Friday, September 7, 2012

Julie Paschkis's APPLE CAKE Is On the Table!!!

Well, it's September, and I have apples on my mind. Our apple tree branches are bending down, loaded with Liberty apples - an old-fashioned apple I love - and we can pick and gobble that luscious fruit whenever we like (and we do like, often.) So I'm thinking of apple poems - Robert Frost drifts up, of course, as do several nursery rhymes, but so do these lines (you can see the whole poem by Hattie Howard here):

Oh, the peach and cherry may have their place,
And the pear is fine in its stately grace;
The plum belongs to a puckery race
And maketh awry the mouth and face;
But I long to roam in the orchard free,
The dear old orchard that used to be,
And gather the beauties that dropped for me
From the bending boughs of the apple tree.
From the bending boughs of the apple tree.

One other reason for thinking about apples: Julie Paschkis's new book, Apple Cake: A Recipe for Love, has just been released by Harcourt, and - no surprise - it's wonderful. Such a sweet story, and it's good for all ages (makes a nice wedding/anniversaty gift, too) plus Julie added a recipe for apple cake on the end page. Yummmmmm. Here's the glowing review from Kirkus:

“Beautiful, kind, brilliant Ida… / always had her nose in a book.” So begins this lighthearted and airy tribute to the powers of love and persistence. Alphonse tries to be interesting, but he is unable to get Ida’s attention. He presents her with bouquets and butterflies and serenades her with guitar music, but still her eyes never leave the pages. He makes a cake, which turns into quite a production indeed. Paschkis takes a marvelous detour from her familiar style here. The pages are open, filled with white space and almost translucent gouache colors. Readers see Alphonse going to the ends of the earth for the ingredients: riding a horse up a mountain for apples, harvesting butter from the sun and sugar from clouds, climbing a tree to grab an egg from a nest, spooning salt from the sea and catching flour and baking powder from the sky. If all this weren’t enough to prove his love, Alphonse dives into the bowl himself to stir the cake! The smell of the cake baking eventually gets Ida’s attention, releasing a flood of butterflies and sunshine onto the final pages. Sweethearts of any age will celebrate the joy of love and shared simple pleasures.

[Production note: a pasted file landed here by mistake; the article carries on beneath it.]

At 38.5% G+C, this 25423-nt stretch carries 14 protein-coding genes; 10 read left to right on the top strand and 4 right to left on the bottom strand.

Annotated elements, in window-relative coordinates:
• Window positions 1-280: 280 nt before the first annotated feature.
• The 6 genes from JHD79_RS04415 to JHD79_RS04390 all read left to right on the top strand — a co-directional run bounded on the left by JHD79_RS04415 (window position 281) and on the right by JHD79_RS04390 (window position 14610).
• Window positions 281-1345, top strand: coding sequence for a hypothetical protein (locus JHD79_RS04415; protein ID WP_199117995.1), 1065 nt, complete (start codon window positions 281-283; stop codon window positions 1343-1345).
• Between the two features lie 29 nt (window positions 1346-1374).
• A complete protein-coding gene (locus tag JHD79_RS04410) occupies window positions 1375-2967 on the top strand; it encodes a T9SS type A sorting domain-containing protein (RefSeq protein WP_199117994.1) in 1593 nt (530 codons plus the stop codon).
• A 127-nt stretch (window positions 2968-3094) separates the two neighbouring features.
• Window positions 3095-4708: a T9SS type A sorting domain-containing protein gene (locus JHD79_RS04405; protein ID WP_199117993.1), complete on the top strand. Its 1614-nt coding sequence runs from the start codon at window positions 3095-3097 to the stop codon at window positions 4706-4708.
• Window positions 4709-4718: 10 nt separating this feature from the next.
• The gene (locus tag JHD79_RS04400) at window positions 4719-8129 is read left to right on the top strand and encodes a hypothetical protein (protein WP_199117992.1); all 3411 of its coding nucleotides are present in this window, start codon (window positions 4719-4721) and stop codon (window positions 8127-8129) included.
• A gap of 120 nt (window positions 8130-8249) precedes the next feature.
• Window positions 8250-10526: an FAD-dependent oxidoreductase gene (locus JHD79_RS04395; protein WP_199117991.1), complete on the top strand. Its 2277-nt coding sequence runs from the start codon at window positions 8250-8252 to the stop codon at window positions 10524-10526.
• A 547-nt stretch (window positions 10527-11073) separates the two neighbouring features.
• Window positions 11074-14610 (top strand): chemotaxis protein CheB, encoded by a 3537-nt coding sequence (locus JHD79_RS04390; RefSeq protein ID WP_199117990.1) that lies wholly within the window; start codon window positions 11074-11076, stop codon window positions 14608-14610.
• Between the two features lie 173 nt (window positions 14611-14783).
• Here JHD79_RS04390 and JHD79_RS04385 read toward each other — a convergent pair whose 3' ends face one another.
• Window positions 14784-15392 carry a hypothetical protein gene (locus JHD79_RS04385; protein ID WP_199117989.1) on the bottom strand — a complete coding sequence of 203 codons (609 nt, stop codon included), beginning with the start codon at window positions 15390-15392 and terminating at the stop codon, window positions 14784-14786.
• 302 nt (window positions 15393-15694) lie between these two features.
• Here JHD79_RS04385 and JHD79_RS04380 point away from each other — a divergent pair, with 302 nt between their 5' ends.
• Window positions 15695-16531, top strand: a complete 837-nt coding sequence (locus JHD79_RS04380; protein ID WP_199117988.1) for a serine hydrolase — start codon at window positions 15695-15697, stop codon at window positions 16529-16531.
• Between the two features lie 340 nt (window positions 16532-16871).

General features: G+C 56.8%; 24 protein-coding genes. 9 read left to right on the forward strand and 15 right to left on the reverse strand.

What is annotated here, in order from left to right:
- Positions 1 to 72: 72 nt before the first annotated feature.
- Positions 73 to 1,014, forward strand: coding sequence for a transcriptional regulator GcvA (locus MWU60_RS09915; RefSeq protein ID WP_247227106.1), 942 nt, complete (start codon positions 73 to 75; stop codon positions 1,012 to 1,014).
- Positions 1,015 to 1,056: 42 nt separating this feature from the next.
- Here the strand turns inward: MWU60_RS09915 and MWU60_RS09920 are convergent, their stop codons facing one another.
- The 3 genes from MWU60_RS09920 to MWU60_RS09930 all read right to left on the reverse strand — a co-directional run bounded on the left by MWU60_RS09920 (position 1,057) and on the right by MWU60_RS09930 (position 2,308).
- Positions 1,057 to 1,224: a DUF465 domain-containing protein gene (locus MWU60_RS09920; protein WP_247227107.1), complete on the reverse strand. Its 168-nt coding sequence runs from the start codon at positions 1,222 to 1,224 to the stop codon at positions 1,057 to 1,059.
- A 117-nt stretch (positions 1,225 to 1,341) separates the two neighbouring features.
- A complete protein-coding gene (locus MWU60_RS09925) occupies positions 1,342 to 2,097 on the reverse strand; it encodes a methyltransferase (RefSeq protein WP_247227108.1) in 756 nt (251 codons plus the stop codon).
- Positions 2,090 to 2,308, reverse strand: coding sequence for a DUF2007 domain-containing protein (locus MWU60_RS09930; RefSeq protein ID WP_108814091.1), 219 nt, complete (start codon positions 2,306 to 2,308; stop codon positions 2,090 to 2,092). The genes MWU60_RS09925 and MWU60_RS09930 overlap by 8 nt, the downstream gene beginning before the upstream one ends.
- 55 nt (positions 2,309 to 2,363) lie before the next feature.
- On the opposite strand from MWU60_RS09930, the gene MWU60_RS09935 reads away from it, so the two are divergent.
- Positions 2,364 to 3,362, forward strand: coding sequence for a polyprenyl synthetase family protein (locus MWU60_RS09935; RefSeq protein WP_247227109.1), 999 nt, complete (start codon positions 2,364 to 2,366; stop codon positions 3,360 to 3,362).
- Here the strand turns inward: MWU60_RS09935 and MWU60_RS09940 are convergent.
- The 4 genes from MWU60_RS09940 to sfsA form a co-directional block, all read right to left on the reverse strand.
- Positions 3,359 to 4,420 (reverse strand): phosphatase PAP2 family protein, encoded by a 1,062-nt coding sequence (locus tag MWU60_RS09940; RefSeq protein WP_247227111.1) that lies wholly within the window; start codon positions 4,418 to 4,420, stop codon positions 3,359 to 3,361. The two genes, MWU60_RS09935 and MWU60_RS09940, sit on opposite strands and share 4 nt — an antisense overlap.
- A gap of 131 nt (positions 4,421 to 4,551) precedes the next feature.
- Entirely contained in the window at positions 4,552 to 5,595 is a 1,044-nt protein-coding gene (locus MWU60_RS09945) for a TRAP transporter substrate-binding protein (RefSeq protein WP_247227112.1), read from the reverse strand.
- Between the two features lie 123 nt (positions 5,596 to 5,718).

Hooray for simple pleasures! Fall is just around the corner - so write an autumn poem and bake some apple cake!
Happy apple eating, everyone!


The Poetry Friday round-up is being hosted this week by Katya Czaja over at Write. Sketch. Repeat. Head over there to see what other people have posted.


  1. I love apples and Julie's new book! She'll be dropping by Alphabet Soup for a visit soon :). Total yum!

  2. Just ordered the book--thanks for letting us know about it! I'm eager to see the illustrations--as Kirkus says, yes, apparently a departure from Julie's style but that man on the cover is All-Paschkis!

  3. I wrote an apple poem for this week, too, Julie! It's been years and years and years since I went apple picking with my family, carrying those bushels home and, for months after, opening the fridge to rummage for my mother's delicious cinnamon apple sauce or her fabulous apple pie.

    I really miss doing that, but I think of it whenever I roll out the dough.

    Thanks for the lovely poem and the tip on Julie Paschkis's new book. :)

  4. Julie - Thanks so much for this post. And I love the lilting loveliness of the apple poem. It fits the pome.

  5. Thank you, Julie, for sharing this delectable poem and post! I love Julie Paschkis's work and can't wait to see this new direction. Happy apple picking.